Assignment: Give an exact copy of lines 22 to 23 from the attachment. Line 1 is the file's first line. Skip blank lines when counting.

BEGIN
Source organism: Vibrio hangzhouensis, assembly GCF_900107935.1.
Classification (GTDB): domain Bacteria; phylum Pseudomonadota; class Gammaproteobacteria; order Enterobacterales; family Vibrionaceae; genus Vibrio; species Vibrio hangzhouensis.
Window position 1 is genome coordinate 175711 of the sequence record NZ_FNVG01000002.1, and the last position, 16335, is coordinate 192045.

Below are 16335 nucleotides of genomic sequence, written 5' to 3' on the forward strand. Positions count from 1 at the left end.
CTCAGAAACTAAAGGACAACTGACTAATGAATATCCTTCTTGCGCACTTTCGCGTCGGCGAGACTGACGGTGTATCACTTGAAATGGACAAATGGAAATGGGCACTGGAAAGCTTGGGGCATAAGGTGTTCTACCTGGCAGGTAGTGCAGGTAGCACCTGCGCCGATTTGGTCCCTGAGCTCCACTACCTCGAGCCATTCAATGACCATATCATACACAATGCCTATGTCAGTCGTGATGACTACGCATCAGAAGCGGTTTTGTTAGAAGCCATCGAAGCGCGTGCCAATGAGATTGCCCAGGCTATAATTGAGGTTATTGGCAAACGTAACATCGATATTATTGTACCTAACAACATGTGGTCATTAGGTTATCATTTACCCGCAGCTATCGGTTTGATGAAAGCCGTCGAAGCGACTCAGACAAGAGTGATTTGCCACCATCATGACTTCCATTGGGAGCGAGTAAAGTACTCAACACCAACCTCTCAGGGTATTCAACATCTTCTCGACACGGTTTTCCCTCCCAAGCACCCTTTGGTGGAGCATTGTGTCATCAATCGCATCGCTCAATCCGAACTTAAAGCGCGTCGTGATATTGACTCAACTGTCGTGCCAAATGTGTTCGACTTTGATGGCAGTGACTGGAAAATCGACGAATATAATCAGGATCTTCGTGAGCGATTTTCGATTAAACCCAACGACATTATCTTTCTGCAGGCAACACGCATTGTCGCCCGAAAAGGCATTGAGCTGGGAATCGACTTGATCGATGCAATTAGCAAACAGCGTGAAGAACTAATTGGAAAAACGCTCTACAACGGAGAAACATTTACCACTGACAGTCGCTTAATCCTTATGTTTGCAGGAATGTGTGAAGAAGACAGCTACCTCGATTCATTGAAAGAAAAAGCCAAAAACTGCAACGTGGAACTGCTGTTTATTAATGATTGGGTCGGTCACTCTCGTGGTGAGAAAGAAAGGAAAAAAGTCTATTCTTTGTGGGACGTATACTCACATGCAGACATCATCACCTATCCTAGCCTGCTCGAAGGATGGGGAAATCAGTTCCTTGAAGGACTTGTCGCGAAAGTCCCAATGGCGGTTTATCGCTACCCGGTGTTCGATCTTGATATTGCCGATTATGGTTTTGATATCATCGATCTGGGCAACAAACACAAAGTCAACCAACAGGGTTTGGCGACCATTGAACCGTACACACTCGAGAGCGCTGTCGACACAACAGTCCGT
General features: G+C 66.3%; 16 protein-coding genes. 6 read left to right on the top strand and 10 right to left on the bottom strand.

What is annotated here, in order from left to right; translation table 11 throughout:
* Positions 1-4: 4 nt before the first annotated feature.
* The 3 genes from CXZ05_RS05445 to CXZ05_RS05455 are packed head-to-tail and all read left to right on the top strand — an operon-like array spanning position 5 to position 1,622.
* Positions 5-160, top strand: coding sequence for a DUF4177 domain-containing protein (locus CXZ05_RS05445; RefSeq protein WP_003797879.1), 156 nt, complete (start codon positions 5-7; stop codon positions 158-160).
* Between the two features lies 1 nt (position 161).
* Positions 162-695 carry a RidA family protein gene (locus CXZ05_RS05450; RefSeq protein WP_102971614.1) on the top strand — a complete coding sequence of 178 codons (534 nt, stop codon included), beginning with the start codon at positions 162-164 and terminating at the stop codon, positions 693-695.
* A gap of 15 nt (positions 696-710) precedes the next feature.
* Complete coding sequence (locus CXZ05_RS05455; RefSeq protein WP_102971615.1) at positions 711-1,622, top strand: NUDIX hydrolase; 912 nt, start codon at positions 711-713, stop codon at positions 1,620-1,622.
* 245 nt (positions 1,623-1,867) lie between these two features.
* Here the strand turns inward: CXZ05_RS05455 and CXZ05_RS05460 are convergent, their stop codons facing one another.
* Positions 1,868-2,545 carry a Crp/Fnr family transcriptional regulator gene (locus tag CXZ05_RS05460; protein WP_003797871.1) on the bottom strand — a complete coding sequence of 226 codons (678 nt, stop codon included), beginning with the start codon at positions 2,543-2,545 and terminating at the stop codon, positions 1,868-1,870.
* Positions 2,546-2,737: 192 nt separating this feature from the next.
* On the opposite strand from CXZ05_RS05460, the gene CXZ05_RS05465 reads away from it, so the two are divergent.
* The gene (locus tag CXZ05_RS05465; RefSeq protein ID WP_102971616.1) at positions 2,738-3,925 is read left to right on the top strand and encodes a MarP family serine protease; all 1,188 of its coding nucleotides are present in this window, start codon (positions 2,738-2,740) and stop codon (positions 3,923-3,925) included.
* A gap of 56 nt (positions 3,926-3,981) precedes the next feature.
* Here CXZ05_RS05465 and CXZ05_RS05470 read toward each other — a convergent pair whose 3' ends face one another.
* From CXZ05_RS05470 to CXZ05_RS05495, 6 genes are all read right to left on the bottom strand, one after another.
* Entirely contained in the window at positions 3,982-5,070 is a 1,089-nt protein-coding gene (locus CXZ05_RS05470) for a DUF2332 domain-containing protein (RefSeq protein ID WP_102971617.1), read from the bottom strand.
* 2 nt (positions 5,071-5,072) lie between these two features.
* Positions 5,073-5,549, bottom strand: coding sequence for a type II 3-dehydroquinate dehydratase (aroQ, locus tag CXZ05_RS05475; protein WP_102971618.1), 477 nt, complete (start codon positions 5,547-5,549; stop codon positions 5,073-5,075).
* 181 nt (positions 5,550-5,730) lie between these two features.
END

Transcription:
* Here CXZ05_RS05465 and CXZ05_RS05470 read toward each other — a convergent pair whose 3' ends face one another.
* From CXZ05_RS05470 to CXZ05_RS05495, 6 genes are all read right to left on the bottom strand, one after another.